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2023 Impact Factor: 0,8
5 Year Impact Factor: 0,6

The practice at the different international criminal tribunals has shown that there is no real international criminal (customary) law, but only extrapolations from international public law, general principles of law and humanitarian law. The divide between the so-called common law and civil law systems and their differences in approach to solving legal problems make it necessary to establish an international forum for discussion and development of a common ground on which the work of the international courts can build. This is especially true with regard to the so-called “General Part” of the substantive criminal law, like forms of participation, actus reus and mens rea categories, defences and excuses, offence types, sentencing, enforcement etc. But also the procedural law still lacks sharp features in many aspects; the ICC’s Rules of Procedure and Evidence are still in need of interpretation. In addition, it will be helpful to the Courts to understand the societal background and effects of the law. Thus there is also a need for criminological, sociological and historical research on the issues of ICL.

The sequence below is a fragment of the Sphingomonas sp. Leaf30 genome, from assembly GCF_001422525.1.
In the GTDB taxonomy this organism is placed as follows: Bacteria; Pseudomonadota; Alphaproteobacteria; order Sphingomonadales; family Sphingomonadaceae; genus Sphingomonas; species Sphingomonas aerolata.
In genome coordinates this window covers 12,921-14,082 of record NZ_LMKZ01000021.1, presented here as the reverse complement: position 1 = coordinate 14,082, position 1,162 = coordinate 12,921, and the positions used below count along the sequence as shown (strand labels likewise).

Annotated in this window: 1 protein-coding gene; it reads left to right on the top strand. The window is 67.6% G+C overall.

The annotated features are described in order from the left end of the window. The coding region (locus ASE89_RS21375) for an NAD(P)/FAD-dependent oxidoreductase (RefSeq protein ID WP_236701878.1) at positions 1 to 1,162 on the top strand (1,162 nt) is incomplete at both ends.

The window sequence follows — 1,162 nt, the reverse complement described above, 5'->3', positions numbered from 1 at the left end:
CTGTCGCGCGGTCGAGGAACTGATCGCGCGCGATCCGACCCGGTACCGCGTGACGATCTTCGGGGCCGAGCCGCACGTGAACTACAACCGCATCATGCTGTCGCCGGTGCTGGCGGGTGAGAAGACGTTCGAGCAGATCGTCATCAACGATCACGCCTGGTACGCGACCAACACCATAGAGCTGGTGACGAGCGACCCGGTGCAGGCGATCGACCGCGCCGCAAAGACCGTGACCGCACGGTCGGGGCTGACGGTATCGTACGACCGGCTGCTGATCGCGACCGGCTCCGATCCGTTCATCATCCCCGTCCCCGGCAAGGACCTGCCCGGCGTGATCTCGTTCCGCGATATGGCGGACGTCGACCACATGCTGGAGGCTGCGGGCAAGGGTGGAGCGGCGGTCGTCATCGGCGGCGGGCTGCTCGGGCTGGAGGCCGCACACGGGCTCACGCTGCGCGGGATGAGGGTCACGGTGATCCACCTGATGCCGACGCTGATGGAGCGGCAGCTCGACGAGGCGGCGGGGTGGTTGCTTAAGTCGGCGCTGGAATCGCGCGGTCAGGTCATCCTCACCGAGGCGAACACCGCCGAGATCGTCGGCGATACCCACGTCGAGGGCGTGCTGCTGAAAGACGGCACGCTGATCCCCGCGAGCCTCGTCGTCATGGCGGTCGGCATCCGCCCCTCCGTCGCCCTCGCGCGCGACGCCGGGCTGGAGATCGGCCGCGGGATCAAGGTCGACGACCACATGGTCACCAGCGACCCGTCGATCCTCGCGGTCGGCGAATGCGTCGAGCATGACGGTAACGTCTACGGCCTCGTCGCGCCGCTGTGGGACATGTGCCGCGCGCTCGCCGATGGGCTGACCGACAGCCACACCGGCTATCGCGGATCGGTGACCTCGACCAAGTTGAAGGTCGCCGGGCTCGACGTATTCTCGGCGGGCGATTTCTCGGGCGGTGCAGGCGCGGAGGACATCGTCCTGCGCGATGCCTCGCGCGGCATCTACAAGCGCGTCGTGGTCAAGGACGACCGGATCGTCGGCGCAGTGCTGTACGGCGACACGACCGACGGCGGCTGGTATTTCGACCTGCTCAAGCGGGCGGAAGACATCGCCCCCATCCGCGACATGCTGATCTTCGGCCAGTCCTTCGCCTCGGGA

The International Criminal Law Review publishes in-depth analytical research that deals with these issues. The analysis may cover:
• the substantive and procedural law on the international level;
• important cases from national jurisdictions which have a bearing on general issues;
• criminological and sociological; and,
• historical research.
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International Studies Association Annual Meeting (New Orleans, 2015). The genealogy of this project traces to a conference on the legacies of the ictr held at the University of Johannesburg, South Africa, in 2013. Domestic criminal law informs the register of international criminal law, whether formally

In: International Criminal Law Review

to justice have played a key role in fighting impunity in transitional societies and thus, contribute to international criminal law. Similarly, several initiatives undertaken at the au level, have contributed to the development of international criminal law, thereby evidencing a cross

In: International Criminal Law Review